Want to submit a question and be featured in our advice column? Click here. (Don't worry, you'll remain completely anonymous).
Dear Quota Team,
I’ve been in sales for over ten years, and with my current company for just under three. I have to say that it’s not only the best sales job I’ve ever had, it’s the best job, period. My managers and I get along great, they put a lot of trust in me, and I have a ton of flexibility when it comes to working from home and taking time off as needed.
You’re probably wondering what I could possibly be complaining about, right? Here’s the deal. A friend who I worked with at a previous company is now a VP of Sales for a really successful, fast-growth business which is in a similar space to the one I work at, but not exactly the same type of sale. He and his sales director are trying to recruit me to leave my company and join them, and, get this, offering to DOUBLE my base, with a comp plan that would basically also double my income.
All my friends are saying I’d be crazy not to take it, but my husband, who knows me better than anyone in the world, thinks I should weigh the pros and cons thoroughly before making a decision. This new role would definitely be more demanding, higher-stress, and a different company culture, with a lot of younger people (my current company is mostly people my age or older). What should I do?! I don’t want to make a decision that I’ll regret. Help!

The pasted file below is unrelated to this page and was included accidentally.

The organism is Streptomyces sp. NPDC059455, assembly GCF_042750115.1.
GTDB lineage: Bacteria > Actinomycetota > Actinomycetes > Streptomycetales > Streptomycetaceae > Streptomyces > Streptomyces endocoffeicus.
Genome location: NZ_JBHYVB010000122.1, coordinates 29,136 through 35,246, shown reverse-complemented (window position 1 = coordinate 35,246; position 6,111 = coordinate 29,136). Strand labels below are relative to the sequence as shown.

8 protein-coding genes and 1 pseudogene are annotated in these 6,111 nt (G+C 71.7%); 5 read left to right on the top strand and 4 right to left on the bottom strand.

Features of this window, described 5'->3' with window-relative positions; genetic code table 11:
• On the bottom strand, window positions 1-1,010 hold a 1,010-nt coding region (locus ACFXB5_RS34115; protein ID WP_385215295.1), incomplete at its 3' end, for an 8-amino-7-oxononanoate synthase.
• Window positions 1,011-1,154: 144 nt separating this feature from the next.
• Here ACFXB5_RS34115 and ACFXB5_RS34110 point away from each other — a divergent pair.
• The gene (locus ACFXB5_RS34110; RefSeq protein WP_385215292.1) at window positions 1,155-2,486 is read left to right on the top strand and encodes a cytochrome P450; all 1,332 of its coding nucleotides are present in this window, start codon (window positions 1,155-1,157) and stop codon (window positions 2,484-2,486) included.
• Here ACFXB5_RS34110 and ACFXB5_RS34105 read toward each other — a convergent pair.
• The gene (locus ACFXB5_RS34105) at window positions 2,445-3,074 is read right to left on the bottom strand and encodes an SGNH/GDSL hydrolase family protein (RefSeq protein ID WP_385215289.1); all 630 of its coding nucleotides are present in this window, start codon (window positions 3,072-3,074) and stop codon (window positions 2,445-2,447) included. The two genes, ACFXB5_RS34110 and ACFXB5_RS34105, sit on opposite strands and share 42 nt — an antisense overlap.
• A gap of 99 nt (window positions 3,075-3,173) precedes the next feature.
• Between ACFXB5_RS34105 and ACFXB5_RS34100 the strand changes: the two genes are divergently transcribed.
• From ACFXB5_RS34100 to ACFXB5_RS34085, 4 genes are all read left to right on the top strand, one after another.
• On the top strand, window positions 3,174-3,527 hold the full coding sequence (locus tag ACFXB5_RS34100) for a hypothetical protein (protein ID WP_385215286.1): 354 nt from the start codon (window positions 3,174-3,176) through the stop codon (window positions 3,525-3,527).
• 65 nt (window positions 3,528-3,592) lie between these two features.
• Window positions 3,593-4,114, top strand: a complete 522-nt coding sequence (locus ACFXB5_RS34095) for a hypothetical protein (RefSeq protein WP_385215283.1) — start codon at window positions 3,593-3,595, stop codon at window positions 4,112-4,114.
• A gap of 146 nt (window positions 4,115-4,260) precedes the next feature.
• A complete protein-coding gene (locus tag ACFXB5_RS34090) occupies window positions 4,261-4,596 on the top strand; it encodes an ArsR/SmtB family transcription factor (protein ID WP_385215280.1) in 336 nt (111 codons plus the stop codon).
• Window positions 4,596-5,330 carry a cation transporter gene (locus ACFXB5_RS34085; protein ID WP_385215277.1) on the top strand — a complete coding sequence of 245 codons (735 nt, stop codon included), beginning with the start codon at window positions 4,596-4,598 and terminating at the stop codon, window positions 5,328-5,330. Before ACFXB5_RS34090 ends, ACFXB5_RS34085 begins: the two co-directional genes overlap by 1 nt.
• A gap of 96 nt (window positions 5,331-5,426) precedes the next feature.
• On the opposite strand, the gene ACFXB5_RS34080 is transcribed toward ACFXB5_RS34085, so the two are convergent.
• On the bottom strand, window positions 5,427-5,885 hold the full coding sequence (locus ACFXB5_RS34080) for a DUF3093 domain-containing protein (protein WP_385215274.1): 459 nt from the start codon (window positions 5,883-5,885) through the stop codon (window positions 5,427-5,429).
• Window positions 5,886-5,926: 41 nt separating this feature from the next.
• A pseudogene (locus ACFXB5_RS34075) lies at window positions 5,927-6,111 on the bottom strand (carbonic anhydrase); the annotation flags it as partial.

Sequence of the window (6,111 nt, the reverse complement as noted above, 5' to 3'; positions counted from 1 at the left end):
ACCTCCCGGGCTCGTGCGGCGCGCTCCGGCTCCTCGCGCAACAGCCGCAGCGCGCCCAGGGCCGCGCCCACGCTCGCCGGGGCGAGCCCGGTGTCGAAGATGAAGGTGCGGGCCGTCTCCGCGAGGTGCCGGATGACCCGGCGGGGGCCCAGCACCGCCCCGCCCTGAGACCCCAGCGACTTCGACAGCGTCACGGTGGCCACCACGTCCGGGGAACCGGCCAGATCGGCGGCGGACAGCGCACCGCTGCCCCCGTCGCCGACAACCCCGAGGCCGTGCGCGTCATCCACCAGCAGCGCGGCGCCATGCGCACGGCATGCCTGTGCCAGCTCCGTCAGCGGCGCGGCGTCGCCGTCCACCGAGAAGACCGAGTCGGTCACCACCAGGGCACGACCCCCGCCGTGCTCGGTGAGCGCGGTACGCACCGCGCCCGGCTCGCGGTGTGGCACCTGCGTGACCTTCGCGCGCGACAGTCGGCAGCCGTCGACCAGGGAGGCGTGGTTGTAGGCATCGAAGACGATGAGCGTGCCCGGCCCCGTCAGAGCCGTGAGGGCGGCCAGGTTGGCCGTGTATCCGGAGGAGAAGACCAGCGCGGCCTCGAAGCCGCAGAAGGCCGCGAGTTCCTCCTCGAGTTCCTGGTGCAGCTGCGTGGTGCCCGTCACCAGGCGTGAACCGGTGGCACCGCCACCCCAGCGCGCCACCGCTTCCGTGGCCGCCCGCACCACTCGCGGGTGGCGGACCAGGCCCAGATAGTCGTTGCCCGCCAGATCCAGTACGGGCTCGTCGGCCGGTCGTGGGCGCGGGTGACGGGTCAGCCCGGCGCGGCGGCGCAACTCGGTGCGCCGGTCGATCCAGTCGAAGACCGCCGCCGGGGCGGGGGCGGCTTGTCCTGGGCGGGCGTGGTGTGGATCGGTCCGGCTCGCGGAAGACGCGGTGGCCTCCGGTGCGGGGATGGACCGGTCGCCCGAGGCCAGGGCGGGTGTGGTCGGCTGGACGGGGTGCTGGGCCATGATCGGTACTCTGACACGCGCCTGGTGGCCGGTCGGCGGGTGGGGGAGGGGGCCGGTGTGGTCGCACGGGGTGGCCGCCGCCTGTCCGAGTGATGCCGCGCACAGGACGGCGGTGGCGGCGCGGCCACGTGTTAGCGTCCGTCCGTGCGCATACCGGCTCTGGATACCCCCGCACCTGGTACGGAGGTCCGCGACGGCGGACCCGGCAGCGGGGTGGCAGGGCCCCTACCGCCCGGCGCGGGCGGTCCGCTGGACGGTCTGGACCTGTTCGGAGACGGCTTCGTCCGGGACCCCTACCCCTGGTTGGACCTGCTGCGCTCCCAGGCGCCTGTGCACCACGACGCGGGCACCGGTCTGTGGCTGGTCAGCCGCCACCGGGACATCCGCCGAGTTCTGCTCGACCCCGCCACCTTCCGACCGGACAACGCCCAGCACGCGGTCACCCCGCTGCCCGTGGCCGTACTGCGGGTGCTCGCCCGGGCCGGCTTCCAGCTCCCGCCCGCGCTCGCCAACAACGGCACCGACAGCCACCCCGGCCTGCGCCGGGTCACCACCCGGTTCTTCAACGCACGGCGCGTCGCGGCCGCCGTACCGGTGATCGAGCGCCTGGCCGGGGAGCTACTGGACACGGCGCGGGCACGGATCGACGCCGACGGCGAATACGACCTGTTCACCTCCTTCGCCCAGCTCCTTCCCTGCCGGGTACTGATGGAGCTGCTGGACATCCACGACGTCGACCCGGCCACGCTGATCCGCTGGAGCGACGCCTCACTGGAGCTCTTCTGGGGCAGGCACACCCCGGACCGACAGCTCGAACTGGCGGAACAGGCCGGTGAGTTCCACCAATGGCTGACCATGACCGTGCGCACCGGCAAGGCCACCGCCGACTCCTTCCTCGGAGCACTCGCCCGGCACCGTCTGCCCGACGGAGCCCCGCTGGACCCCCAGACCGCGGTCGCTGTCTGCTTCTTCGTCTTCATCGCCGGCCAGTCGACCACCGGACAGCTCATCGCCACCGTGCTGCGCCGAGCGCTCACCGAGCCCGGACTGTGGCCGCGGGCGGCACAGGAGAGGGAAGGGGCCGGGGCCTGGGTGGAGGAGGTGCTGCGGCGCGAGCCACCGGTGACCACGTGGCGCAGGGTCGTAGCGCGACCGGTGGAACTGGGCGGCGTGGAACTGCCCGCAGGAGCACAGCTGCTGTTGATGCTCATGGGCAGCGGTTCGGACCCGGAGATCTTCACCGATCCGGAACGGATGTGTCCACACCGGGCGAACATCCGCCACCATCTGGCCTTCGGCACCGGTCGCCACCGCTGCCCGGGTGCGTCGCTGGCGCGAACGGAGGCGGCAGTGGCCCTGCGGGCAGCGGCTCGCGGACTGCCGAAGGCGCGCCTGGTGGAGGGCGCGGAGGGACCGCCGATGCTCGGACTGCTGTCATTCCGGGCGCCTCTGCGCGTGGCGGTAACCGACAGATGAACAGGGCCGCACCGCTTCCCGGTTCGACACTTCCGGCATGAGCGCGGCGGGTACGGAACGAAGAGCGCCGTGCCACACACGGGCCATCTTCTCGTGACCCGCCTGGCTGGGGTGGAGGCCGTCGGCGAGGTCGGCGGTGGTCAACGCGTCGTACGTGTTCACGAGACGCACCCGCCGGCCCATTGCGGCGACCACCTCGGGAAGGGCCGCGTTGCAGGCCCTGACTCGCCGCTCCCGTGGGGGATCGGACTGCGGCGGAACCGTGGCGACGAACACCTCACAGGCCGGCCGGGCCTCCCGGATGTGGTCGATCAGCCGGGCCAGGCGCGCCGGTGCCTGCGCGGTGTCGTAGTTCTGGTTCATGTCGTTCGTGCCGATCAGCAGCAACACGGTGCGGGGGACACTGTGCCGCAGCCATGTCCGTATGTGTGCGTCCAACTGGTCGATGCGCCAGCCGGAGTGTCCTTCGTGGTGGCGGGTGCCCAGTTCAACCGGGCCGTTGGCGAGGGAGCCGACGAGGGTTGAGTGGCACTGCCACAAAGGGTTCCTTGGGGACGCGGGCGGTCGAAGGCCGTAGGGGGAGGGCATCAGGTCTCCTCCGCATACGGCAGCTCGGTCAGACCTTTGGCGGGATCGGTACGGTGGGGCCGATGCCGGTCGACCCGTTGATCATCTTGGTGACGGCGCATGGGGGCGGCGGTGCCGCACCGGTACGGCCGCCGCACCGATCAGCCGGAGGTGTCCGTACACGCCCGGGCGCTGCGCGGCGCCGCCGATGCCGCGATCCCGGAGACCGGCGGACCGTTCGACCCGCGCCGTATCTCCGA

Conflicted in Massachusetts
Your husband sounds like a smart man, because he understands something that only comes with a bit of wisdom: the grass isn’t always greener on the other side. Your first paragraph says a lot about why this is a difficult decision for you to make -- how many people can say they have the best job they’ve ever had in their life? For most of us, it’s something we don’t realize until it’s long gone.
Here is the big question that you need to ask yourself: what do you value? You probably value money to some degree, otherwise it’s unlikely that you’d be working in sales. But is that what you value most? Because if it’s not, and you derive happiness and meaning from working at a place where you’re appreciated, trusted, and given flexibility, then the money won’t make you feel any better, it’ll just allow you to, well… have more money!
For some, it might be an easy decision to make. But for those who have jumped ship for an opportunity that seemed too good to be true only to find out that it was, it’s not as cut and dry. You can always approach your current employer and let them know you’re being recruited and see if they can bump up your base or OTE. If they’re as generous and open as they sound, it shouldn’t be a difficult thing to bring up. But whatever you decide to do, make sure you give the decision the seriousness it deserves.